To the untrained eye, celebrity brands can appear to be no more than supersized adverts. Simply, pre-packaged businesses with a famous face slapped on and marketing strategy based mostly on the existing follower count of the showbiz star.
However, a long list of shuttered celeb-founded and fronted companies (Blake Lively’s blog Preserve, Rihanna’s luxury ready-to-wear brand Fenty, Lindsay Lohan’s Lohan Beach House, we could go on), suggests that cultivating a successful business longterm, even if you're a megastar, isn't quite as easy as putting your name (and a few Instagram likes) on a product.
When even the world’s most beautiful, talented and publicity-generating people can’t effortlessly compel revenue, who can?
Enter Plaistow-born Emma Grede, who is the woman behind not one, but two Kardashian brand behemoths. The once university drop-out is now both Co-Founder, alongside Khloe Kardashian, and CEO of inclusive denim brand Good American (founded 2016), plus she's a Founding Partner of Kim Kardashian’s viral shapewear brand SKIMS.
Both businesses had record-breaking launches, have become internationally-available (you can find both stocked in Selfridges in the UK) and expanded way past their original remits, with Good American now selling footwear and swimwear and SKIMS offering loungewear and underwear.
While yes, having a famous face (or the most famous faces in this case) on a brand sure helps, we also know that, with so much choice available, consumers are more discerning than ever and quick to call BS on products and services that don't serve their needs.
ELLE UK spoke to 37-year-old Grede (who is also a Board Member on racial equality non-profit 15 Percent Pledge and Board Member and Ambassador for feminist non-profit Women for Women International) to learn exactly how she has made a fine art out of celebrity partnerships. She walked us through the importance of actual inclusivity, celebrity authenticity and just a little bit of luck...
Emma Grede on the secret to successful celebrity brands...
'Not all famous people can sell stuff.
'A lot of it is about authenticity and alignment. When you have a brand that has a set of beliefs and a purpose, you can't just stick that together with somebody that can't authentically back up that message. And I don't mean someone who can speak that message, because anyone can learn lines, it's really about your history and how people perceive you.
'There are also people that consumers naturally gravitate towards and some that they don't - I know from 10 years of doing celebrity deals that you can put an A-list actress on a fragrance and it ain't gonna touch the sides, but then you find some female chef from Milwaukee who can sell like a bazillion jeans. It's about audience and authenticity.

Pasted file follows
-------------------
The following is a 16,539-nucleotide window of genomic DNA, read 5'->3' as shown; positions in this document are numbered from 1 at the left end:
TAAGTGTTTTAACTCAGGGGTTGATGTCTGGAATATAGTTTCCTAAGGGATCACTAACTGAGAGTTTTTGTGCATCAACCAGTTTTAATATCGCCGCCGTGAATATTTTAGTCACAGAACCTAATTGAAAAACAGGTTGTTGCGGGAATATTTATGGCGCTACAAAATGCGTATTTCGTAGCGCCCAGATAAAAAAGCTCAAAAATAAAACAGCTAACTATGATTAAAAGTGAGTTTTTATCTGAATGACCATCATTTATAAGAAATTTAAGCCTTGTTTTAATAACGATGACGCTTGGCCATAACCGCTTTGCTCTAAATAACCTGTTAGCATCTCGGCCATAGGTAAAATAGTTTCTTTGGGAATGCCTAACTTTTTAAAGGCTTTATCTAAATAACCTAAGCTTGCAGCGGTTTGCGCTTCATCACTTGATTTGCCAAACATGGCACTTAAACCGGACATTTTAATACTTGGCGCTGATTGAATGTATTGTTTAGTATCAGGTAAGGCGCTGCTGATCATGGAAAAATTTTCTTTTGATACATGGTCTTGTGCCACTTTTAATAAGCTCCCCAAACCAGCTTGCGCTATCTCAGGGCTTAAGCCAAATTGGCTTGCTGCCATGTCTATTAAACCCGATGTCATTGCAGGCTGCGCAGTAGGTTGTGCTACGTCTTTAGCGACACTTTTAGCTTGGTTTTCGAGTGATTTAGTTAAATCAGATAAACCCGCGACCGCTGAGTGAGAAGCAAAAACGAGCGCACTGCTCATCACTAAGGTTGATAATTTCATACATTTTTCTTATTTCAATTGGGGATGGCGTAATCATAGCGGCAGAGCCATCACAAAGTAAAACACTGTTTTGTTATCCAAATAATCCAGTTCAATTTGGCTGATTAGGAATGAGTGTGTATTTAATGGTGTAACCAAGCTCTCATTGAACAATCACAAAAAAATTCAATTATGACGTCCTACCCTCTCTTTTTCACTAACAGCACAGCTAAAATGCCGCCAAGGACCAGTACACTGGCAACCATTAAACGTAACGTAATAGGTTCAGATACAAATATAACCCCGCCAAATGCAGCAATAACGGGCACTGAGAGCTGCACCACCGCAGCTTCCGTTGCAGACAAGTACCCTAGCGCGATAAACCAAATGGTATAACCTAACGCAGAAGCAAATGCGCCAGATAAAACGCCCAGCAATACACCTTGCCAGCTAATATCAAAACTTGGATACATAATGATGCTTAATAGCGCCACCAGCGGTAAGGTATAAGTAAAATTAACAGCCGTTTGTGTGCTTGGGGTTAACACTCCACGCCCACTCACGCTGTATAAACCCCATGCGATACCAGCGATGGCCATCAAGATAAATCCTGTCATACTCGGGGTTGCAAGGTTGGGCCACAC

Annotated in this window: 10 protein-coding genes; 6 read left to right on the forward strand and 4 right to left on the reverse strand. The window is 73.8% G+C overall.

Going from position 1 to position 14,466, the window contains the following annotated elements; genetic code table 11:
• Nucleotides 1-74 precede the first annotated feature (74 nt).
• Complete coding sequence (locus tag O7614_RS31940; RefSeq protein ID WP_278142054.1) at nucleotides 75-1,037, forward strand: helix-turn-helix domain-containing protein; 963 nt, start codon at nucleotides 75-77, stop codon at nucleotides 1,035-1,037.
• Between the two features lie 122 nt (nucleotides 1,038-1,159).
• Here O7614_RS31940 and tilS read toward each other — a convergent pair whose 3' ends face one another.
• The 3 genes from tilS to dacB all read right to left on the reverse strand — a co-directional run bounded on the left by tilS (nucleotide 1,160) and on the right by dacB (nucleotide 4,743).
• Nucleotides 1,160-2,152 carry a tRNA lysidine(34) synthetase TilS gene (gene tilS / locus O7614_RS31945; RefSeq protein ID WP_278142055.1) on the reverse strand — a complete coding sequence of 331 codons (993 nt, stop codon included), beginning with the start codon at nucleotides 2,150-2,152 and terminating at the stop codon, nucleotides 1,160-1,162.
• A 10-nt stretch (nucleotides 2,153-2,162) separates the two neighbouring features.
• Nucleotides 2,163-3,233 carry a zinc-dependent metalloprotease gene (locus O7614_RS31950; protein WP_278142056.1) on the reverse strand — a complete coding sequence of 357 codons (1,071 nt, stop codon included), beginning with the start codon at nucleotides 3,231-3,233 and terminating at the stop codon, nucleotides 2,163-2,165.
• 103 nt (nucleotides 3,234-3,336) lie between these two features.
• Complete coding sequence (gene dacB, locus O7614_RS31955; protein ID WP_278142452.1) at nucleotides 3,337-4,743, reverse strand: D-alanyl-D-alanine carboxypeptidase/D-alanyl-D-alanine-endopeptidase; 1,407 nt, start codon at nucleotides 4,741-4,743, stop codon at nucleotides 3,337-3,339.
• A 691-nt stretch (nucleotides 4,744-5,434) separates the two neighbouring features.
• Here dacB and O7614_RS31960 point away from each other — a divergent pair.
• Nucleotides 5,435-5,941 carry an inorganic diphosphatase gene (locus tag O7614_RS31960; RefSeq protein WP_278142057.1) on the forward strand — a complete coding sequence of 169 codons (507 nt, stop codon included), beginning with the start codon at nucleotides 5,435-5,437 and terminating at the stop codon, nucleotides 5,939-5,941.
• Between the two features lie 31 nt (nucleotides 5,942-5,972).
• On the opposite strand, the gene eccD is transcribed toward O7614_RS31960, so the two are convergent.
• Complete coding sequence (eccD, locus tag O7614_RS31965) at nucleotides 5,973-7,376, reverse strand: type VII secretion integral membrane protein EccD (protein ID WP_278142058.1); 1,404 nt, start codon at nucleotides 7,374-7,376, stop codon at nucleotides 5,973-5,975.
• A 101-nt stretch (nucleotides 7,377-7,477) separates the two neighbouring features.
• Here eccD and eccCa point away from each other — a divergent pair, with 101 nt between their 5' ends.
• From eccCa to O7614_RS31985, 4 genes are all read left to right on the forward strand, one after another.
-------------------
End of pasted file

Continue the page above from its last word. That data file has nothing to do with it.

'And then sometimes there's also just no rhyme or reason why something works.'
On building business diversity from the inside out at Good American...
'I've been doing celebrity partnerships for a long time, and I started to realise that a lot of what I was being asked to do was to put together very 'diverse' campaigns. Oftentimes, I would cast women [in a campaign] for a brand that didn't make clothes that would fit them.
'I thought, "Wouldn't it be amazing if we created a company where we made clothes for every woman, and the company looked exactly like the 'diverse' campaign, with me at the helm, a Black woman?", and it worked.'
On why some brands really avoid size inclusivity...
'It's a little bit horsesh*t [when brands claim they can't afford to expand their size range]. These huge brands that do research trips to Japan for a zillion members of the design team, they can afford a plus-size pattern maker. So there is a little bit of actually, "do you want that customer?"
On doing 'extended sizing' well...
'There are so many brands that have seen that it can be lucrative to jump on the ['extended sizing'] bandwagon. But, you have to put as much imagination, creativity and technical expertise into plus-size as you do everything else. Unfortunately, I think for a lot of brands, it's an afterthought.
'We never sacrifice what we're doing for the sake of inclusivity. The dress either works for everyone or it doesn't - I'm not giving a longer sleeve and nasty mid length because that's what somebody imagines a girl a certain size should wear. We're out here talking about freedom for all women to make the choices that they want.
'I just don't think it's [right for], typically, a bunch of dudes in fashion companies to make those decisions for women.'
On being invited to work with Kim Kardashian on SKIMS...
'SKIMS was Kim's idea since she was making her own shapewear back in the day by dyeing it with tea bags to match her skin tone. She had a very clear idea. And I imagine that seeing what I did with Good American made me look like a good and attractive business partner to her - there's a trust level there. Kim can choose to work with anyone she wants in the whole world, but I really know product.
'I'm really proud of both SKIMS and Good American for so many different reasons. But mostly, if you walk out on the shop floor SKIMS and Good American will be the brands with the largest size range by far.'
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